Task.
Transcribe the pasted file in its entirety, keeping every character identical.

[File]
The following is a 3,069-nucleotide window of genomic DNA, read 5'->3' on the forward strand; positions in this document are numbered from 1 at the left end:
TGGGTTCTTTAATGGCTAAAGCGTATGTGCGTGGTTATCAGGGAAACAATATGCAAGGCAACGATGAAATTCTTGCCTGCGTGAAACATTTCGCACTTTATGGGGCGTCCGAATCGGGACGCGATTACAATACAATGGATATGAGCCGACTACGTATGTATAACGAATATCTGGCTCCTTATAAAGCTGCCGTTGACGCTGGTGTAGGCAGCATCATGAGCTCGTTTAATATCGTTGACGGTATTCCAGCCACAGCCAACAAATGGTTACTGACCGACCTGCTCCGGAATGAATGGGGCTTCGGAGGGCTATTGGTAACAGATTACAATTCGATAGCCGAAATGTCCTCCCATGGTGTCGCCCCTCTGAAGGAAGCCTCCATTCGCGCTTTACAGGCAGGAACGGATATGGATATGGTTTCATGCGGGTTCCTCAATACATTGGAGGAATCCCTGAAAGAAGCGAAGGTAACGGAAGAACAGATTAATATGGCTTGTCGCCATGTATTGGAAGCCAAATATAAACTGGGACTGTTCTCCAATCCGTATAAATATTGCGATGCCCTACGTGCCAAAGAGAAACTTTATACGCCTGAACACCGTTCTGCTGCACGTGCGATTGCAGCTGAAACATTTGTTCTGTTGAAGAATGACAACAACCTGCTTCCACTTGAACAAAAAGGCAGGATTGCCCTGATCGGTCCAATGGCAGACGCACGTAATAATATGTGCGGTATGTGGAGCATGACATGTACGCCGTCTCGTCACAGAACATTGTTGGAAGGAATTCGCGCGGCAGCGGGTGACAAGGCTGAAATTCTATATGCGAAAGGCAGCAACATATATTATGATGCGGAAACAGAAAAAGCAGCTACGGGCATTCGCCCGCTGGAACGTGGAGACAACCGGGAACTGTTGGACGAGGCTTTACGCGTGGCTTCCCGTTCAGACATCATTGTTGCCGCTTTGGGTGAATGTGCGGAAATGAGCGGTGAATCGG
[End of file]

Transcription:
The following is a 3,069-nucleotide window of genomic DNA, read 5'->3' on the forward strand; positions in this document are numbered from 1 at the left end:
TGGGTTCTTTAATGGCTAAAGCGTATGTGCGTGGTTATCAGGGAAACAATATGCAAGGCAACGATGAAATTCTTGCCTGCGTGAAACATTTCGCACTTTATGGGGCGTCCGAATCGGGACGCGATTACAATACAATGGATATGAGCCGACTACGTATGTATAACGAATATCTGGCTCCTTATAAAGCTGCCGTTGACGCTGGTGTAGGCAGCATCATGAGCTCGTTTAATATCGTTGACGGTATTCCAGCCACAGCCAACAAATGGTTACTGACCGACCTGCTCCGGAATGAATGGGGCTTCGGAGGGCTATTGGTAACAGATTACAATTCGATAGCCGAAATGTCCTCCCATGGTGTCGCCCCTCTGAAGGAAGCCTCCATTCGCGCTTTACAGGCAGGAACGGATATGGATATGGTTTCATGCGGGTTCCTCAATACATTGGAGGAATCCCTGAAAGAAGCGAAGGTAACGGAAGAACAGATTAATATGGCTTGTCGCCATGTATTGGAAGCCAAATATAAACTGGGACTGTTCTCCAATCCGTATAAATATTGCGATGCCCTACGTGCCAAAGAGAAACTTTATACGCCTGAACACCGTTCTGCTGCACGTGCGATTGCAGCTGAAACATTTGTTCTGTTGAAGAATGACAACAACCTGCTTCCACTTGAACAAAAAGGCAGGATTGCCCTGATCGGTCCAATGGCAGACGCACGTAATAATATGTGCGGTATGTGGAGCATGACATGTACGCCGTCTCGTCACAGAACATTGTTGGAAGGAATTCGCGCGGCAGCGGGTGACAAGGCTGAAATTCTATATGCGAAAGGCAGCAACATATATTATGATGCGGAAACAGAAAAAGCAGCTACGGGCATTCGCCCGCTGGAACGTGGAGACAACCGGGAACTGTTGGACGAGGCTTTACGCGTGGCTTCCCGTTCAGACATCATTGTTGCCGCTTTGGGTGAATGTGCGGAAATGAGCGGTGAATCGG